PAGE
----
Scientists Named the One Thing in Your Kitchen That’s Dirtier Than the Trash Can

year ago

The kitchen is an essential area in the home where food is prepared and consumed. Therefore, it’s crucial to keep it clean at all times. This includes regularly cleaning surfaces, utensils, and appliances and adequately storing food to prevent the growth of bacteria.

But do we know what spots require extra attention while cleaning? In this article, you will learn about recent studies that shed light on this.

Meet the most contaminated spot in your kitchen.

The kitchen is a breeding ground for bacteria, with common culprits being the kitchen sponge and dirty dishes left in the sink. However, new research has revealed that the most germ-infested spot in the kitchen is not as obvious: the spice jar. A study by the U.S. Department of Agriculture published in the Journal of Food Protection found that spice jars have a higher risk of cross-contamination during meal preparation.

The reason for the cross-contamination

The study found that when subjects handled the turkey patties and then grabbed other kitchen items, the positivity rate for cross-contamination was 20% or lower. However, the positivity rate shot up to 48% for the spice containers. This indicates that spice jars are a significant risk for cross-contamination during meal preparation.

It’s important to take extra precautions, such as washing your hands and disinfecting any surface that comes into contact with raw meat or contaminated hands. Professor Donald Schaffner, the study’s lead author, advises that people should be aware of the potential for cross-contamination when handling spice containers during or after meal preparation, in addition to more apparent surfaces, like cutting boards, garbage can lids, and refrigerator handles.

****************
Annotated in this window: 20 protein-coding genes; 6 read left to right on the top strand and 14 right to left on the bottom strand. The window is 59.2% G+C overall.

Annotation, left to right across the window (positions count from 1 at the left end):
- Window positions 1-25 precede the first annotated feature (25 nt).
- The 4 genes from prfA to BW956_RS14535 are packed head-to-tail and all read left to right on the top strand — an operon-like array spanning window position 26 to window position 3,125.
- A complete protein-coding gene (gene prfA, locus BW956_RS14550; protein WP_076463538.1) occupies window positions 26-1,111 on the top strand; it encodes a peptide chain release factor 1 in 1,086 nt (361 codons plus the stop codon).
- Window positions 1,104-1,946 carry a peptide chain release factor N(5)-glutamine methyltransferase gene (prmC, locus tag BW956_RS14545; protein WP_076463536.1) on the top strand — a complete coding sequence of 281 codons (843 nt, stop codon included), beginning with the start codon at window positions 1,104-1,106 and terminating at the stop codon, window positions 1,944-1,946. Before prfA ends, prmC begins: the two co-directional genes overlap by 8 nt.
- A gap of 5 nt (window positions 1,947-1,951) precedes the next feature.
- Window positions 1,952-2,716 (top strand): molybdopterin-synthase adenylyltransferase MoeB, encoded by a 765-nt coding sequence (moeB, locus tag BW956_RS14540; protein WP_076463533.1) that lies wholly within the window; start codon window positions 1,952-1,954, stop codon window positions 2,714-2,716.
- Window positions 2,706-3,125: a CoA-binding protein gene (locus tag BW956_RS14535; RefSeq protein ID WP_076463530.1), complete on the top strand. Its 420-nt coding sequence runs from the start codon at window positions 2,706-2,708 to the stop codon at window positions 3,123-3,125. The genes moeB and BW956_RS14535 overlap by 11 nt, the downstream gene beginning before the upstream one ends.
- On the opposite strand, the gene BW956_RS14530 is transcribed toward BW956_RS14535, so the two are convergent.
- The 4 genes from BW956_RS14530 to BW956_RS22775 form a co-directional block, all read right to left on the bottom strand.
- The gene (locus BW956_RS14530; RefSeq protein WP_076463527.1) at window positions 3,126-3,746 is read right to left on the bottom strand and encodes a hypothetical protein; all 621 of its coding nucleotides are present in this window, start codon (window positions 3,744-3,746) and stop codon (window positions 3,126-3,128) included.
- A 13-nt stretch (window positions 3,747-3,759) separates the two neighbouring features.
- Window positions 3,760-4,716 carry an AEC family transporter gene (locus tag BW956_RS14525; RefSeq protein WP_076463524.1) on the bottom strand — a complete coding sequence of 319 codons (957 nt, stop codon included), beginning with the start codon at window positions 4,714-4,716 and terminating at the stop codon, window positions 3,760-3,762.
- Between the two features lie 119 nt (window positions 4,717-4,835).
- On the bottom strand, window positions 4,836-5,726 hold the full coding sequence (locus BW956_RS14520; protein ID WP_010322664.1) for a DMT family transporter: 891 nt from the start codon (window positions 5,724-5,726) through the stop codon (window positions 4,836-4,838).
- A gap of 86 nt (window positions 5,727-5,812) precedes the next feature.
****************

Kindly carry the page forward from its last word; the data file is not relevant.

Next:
What we all should do

Of course, this study doesn’t mean you should throw away your spice containers. The U.S. Food and Drug Administration (FDA) recommends a 4-step food handling strategy to prevent cross-contamination and foodborne illnesses: clean the hands and surfaces, separate raw foods from other foods, cook ingredients to the appropriate temperature, and refrigerate food within 2 hours of cooking.

Following these steps and being mindful of the potential for cross-contamination when handling spice containers during or after meal preparation can help keep your kitchen safe and hygienic. So, for now, you are at least aware of the potential risk of cross-contamination to prevent any foodborne illnesses.

Do you wash your hands after dealing with raw food? Were you already aware of this fact?

Preview photo credit Carol VanHook / Flickr, CC BY-SA 2.0


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